Ultimately, Edsel says “My favorite thing to see from the hashtag is actually how excited writers get when they find out there’s a community of people they can share their work with and find inspiration from!”[3] There is no doubting that a community HAS been formed. A community that is accessible to all and is completely open to participation. As an experiment I decided to join in on the hashtag. (Click here to see my photo!) I was, as always, able to make my photo pretty with photo editing apps, but never before had I focused so much on the narrative of the caption, and on the way the caption can alter how the photo is viewed. I also felt excitement by the sense of community. Will other online writers find my post? Will they be encouraged to look at my other posts (and be confused when they see that this is my only contribution)? Will they feel compelled to comment and engage? And what about all the people that are my followers, see the hashtag they’ve never encountered, and feel compelled to search? They’ll find a whole new community!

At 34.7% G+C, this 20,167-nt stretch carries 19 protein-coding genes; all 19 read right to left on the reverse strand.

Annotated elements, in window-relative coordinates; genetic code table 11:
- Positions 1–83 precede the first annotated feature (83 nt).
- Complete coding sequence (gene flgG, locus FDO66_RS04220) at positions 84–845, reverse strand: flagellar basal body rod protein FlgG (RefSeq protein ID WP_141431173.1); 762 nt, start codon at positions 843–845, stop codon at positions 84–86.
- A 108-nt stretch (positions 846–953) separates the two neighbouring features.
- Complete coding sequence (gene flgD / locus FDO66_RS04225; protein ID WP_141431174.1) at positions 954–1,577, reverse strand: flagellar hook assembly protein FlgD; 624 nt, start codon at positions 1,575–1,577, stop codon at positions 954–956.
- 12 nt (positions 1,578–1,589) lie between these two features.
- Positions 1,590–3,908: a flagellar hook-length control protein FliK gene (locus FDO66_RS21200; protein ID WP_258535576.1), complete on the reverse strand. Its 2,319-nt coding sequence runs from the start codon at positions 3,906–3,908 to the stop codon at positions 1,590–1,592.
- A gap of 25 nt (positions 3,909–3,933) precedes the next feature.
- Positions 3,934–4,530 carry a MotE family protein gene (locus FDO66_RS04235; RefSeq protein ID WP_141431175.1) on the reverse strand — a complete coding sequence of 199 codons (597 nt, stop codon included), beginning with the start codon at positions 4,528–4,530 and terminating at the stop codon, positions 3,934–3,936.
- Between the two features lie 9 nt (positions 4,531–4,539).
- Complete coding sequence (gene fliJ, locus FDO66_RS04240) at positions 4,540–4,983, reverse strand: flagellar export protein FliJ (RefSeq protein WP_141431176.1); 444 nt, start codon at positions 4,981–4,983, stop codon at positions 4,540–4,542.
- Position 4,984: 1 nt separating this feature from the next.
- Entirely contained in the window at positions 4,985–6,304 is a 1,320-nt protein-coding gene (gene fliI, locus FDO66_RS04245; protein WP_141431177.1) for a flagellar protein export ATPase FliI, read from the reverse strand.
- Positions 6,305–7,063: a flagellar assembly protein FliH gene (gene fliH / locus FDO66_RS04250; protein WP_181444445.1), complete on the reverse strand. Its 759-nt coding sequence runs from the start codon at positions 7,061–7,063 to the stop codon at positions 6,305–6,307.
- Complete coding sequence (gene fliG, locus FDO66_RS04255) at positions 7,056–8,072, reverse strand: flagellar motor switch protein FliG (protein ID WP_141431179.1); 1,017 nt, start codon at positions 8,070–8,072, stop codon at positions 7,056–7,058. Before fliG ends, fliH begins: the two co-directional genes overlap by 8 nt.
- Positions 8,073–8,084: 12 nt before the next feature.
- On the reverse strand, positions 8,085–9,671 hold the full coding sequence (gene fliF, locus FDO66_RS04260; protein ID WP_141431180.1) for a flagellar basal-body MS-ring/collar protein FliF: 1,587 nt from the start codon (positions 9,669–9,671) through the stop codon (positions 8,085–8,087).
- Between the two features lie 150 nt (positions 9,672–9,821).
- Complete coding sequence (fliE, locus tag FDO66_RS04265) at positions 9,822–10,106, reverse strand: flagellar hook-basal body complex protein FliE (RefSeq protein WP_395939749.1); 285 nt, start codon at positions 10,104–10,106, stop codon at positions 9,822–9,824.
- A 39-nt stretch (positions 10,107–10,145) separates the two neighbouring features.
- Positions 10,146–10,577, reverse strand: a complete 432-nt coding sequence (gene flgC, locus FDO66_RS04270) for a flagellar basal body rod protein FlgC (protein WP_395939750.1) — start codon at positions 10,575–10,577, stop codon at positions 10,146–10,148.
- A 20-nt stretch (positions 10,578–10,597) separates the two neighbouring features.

My experimental Instagram with the #captionsbywriters hashtag.
The biggest thing I took away from this experiment was the manipulation of a larger resource for a niche group. This is not, at least not specifically, what Instagram was intended for, but it works nonetheless. Definite improvements could be made – changes to the GUI could make typing on the app easier, or changes could be made to visually give the captions as much importance as the photos. But regardless, Edsel was able to carve out a space on a virtual platform to create something fun, democratic, and unique.


Word Count: 1015

Works Cited and Referenced:

[1] “Instagram.” Wikipedia: The Free Encyclopedia. Wikimedia Foundation, Inc. Web. 29 Sept. 2015.<https://en.m.wikipedia.org/wiki/Instagram/&gt;.

[2] Edsel, Philip A. “Crafting A Community of Writers With @philipandersonedsel”.” Edsel Photo. N.p., n.d. Web. 29 Sept. 2015. <http://www.edselphoto.com/captionsbywriters/&gt;.

[3] “Crafting A Community of Writers With @philipandersonedsel.” Instagram Blog. N.p., 2012. Web. 29 Sept. 2015. <http://blog.instagram.com/post/126521557137/150812-captionsbywriters&gt;.

Hayles, Katherine N. Writing Machines. Cambridge, Mass: The MIT Press, 2002. Web.